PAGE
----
The slowdown in giving has affected day-to-day operations, such as the food pantry.
“It’s been low,” she said.
Food boxes are given out every night, and people may get one every 30 days. A free hot meal is served every night at 6 in a cramped kitchen and dining area in the former single-family house that now serves as the shelter.
The new shelter has two food pantries, Lively pointed out.
Both walk-in areas will be named after donors, including The Village at Hendrix, which held a holiday open house as a benefit for the shelter.
“All the rooms are named, except for some bathrooms,” Imboden said.
Lively and Imboden stopped in the dining room of the new shelter, which had boxes of commercial-grade laminate flooring stacked in the middle, ready to be installed.
Imboden said she wasn’t sure if she’d like the yellow paint on the dining room walls, but it’s cheery, she said.
The Arkansas Department of Health requires the walls to be light-colored and easy to wash, Lively said.
The laundry room with two large windows made Lively smile as she toured the home. Homeless individuals are allowed to wash clothes in the facility even if they don’t live there.
The shelter, which operates now from a 100-plus-year-old Victorian home on Faulkner Street, has 21 residents as of this week, including three children.
The new shelter will be able to house 35 people and will include eight emergency beds.
Three bedrooms downstairs are handicapped-accessible, another improvement from the outdated shelter; two bedrooms are for emergencies, and each will hold four people.
Lively and Imboden emphasized that those rooms are for true emergencies — a house fire or an eviction, for examples.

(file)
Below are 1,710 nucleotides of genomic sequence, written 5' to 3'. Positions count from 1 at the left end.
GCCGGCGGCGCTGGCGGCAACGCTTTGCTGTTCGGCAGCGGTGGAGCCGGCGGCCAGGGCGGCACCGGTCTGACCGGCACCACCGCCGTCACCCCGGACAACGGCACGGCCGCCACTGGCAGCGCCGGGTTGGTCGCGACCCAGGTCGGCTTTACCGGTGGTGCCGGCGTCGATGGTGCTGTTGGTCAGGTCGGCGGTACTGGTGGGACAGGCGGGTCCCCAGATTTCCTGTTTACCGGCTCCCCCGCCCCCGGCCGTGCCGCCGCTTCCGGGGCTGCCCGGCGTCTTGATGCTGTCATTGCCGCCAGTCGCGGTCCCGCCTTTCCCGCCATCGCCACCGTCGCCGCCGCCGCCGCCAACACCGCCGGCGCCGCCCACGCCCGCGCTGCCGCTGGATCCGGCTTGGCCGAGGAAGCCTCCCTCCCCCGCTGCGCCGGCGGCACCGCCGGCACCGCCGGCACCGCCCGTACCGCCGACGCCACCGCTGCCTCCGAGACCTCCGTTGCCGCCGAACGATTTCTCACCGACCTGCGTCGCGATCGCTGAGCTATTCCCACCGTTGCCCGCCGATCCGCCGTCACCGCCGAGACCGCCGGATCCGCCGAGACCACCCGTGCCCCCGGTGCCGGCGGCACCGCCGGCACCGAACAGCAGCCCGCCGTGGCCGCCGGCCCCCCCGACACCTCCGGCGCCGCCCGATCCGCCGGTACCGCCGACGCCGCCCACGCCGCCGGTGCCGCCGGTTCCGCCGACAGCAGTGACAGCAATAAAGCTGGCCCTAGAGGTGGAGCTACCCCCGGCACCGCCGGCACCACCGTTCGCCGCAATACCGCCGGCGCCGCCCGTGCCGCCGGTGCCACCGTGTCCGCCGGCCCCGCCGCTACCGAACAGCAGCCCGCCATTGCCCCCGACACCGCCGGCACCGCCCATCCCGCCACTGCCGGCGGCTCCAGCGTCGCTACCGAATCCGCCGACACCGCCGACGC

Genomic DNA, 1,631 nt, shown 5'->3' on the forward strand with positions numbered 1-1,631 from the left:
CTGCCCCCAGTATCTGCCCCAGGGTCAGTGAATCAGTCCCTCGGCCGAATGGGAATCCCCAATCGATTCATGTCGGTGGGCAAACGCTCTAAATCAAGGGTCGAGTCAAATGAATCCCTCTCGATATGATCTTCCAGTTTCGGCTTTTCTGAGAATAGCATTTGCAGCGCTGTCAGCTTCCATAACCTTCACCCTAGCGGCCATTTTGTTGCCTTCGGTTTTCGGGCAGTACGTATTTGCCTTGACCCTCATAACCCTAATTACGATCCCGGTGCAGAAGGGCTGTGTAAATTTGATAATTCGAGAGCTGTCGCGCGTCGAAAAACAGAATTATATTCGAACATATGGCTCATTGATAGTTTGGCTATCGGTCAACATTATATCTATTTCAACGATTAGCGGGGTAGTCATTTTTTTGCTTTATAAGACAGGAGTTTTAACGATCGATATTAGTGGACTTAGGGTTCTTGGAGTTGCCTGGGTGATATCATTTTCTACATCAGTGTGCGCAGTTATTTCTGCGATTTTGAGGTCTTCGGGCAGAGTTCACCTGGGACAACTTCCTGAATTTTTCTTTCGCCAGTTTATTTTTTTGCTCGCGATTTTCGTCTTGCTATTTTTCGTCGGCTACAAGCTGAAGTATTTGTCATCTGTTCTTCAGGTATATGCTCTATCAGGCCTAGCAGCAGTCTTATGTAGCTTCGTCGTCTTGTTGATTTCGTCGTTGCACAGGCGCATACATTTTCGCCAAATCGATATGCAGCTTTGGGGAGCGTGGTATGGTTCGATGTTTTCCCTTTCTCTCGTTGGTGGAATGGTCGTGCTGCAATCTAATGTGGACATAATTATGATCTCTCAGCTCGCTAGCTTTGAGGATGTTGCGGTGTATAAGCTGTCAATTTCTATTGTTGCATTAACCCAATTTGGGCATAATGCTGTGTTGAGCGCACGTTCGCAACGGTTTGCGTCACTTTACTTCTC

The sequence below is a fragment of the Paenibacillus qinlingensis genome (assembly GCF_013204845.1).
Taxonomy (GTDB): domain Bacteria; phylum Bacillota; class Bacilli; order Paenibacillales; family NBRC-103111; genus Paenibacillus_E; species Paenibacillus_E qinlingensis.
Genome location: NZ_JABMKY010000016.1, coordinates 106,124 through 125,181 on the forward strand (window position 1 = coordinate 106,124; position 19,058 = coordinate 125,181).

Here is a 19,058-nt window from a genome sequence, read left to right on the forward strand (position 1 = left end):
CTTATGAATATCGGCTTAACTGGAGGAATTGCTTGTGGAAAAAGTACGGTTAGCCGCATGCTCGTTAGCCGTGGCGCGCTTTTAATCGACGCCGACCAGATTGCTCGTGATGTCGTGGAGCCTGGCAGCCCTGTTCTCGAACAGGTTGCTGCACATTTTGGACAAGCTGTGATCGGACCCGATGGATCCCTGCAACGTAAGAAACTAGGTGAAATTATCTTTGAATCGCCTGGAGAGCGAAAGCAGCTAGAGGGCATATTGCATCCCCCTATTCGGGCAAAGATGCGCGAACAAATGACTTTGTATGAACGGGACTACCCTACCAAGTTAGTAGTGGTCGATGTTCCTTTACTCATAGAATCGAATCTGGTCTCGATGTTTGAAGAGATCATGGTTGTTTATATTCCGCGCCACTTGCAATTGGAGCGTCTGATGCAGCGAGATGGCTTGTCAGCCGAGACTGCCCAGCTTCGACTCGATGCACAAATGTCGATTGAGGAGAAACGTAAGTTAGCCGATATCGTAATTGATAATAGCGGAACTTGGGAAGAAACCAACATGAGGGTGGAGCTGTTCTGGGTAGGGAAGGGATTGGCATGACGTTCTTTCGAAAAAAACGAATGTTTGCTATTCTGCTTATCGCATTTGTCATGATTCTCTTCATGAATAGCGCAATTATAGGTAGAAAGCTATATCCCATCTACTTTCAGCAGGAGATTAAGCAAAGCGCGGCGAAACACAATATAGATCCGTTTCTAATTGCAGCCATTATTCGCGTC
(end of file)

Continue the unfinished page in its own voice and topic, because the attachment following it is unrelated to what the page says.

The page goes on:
The women walked into an open space, the living room.
“This is all new,” Imboden said. “We don’t even have a living room at the shelter now.”
In addition to the eight bedrooms and three bathrooms upstairs, the shelter will have a playroom, something that doesn’t exist in the current shelter.
Even though bedroom and dining-room furniture has been donated, the playroom has no furnishings.
“The playroom is still empty,” Imboden said.
Large televisions are needed in the offices to monitor the 24 security cameras inside and outside, Lively said.
Imboden said security is even more important with the addition of the emergency shelter.
“That’s a new service that’s not offered in Conway currently,” she said.
A computer lab and conference room is in the hall with the administrative offices.
The new shelter has front and back porches, “so that’s nice,” Imboden said.
Lively said pavers for the floor on the front porch are being engraved with the names of donors who give between $1,000 and $5,000.
“Of course, there are still bricks available,” she said.
As excited as the women are about the new shelter, Lively said, she is concerned about funding.
“We have a fear that with this building, people are going to think we have it made,” Lively said.
Imboden said the nonprofit organization will kick off its first giving campaign in the fall, an event to be held annually.
“We hope to have an amount of money to raise on a yearly basis for operations,” Imboden said.
The organization’s staff also hopes to have matching funds from a foundation, too, she said.
For more information or to make a donation, contact Lively or Imboden at (501) 205-0905.
Senior writer Tammy Keith can be reached at (501) 327-0370 or email@example.com.
Niche Publications Senior Writer Tammy Keith can be reached at 501-327-0370 or firstname.lastname@example.org.